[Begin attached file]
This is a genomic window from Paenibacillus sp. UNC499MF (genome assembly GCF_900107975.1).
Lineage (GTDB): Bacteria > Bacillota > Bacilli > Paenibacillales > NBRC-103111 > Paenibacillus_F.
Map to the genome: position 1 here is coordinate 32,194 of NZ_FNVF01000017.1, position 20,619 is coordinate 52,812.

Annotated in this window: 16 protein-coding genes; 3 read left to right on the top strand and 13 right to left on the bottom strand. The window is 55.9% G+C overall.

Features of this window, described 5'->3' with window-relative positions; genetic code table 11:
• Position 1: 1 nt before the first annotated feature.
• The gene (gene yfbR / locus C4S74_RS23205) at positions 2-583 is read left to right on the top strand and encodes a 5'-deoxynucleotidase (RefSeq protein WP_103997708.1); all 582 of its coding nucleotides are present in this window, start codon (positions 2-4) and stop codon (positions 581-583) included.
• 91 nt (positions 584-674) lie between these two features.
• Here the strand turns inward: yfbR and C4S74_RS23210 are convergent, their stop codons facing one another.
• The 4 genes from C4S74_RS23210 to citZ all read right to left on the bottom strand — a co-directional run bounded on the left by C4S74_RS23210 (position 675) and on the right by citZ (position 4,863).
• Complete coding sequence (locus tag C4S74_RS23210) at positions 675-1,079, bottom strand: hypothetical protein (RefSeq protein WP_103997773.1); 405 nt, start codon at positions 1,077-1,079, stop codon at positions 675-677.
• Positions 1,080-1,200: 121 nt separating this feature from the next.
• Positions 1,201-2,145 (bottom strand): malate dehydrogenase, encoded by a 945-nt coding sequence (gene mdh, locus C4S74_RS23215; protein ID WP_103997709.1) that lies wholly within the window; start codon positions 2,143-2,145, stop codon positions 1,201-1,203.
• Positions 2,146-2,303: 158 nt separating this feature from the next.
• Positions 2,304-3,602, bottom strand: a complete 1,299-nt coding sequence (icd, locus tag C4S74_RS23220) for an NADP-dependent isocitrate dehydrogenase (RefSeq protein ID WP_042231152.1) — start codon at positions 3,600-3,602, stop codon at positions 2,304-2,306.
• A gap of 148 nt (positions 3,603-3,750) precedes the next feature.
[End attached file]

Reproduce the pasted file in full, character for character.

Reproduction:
This is a genomic window from Paenibacillus sp. UNC499MF (genome assembly GCF_900107975.1).
Lineage (GTDB): Bacteria > Bacillota > Bacilli > Paenibacillales > NBRC-103111 > Paenibacillus_F.
Map to the genome: position 1 here is coordinate 32,194 of NZ_FNVF01000017.1, position 20,619 is coordinate 52,812.

Annotated in this window: 16 protein-coding genes; 3 read left to right on the top strand and 13 right to left on the bottom strand. The window is 55.9% G+C overall.

Features of this window, described 5'->3' with window-relative positions; genetic code table 11:
• Position 1: 1 nt before the first annotated feature.
• The gene (gene yfbR / locus C4S74_RS23205) at positions 2-583 is read left to right on the top strand and encodes a 5'-deoxynucleotidase (RefSeq protein WP_103997708.1); all 582 of its coding nucleotides are present in this window, start codon (positions 2-4) and stop codon (positions 581-583) included.
• 91 nt (positions 584-674) lie between these two features.
• Here the strand turns inward: yfbR and C4S74_RS23210 are convergent, their stop codons facing one another.
• The 4 genes from C4S74_RS23210 to citZ all read right to left on the bottom strand — a co-directional run bounded on the left by C4S74_RS23210 (position 675) and on the right by citZ (position 4,863).
• Complete coding sequence (locus tag C4S74_RS23210) at positions 675-1,079, bottom strand: hypothetical protein (RefSeq protein WP_103997773.1); 405 nt, start codon at positions 1,077-1,079, stop codon at positions 675-677.
• Positions 1,080-1,200: 121 nt separating this feature from the next.
• Positions 1,201-2,145 (bottom strand): malate dehydrogenase, encoded by a 945-nt coding sequence (gene mdh, locus C4S74_RS23215; protein ID WP_103997709.1) that lies wholly within the window; start codon positions 2,143-2,145, stop codon positions 1,201-1,203.
• Positions 2,146-2,303: 158 nt separating this feature from the next.
• Positions 2,304-3,602, bottom strand: a complete 1,299-nt coding sequence (icd, locus tag C4S74_RS23220) for an NADP-dependent isocitrate dehydrogenase (RefSeq protein ID WP_042231152.1) — start codon at positions 3,600-3,602, stop codon at positions 2,304-2,306.
• A gap of 148 nt (positions 3,603-3,750) precedes the next feature.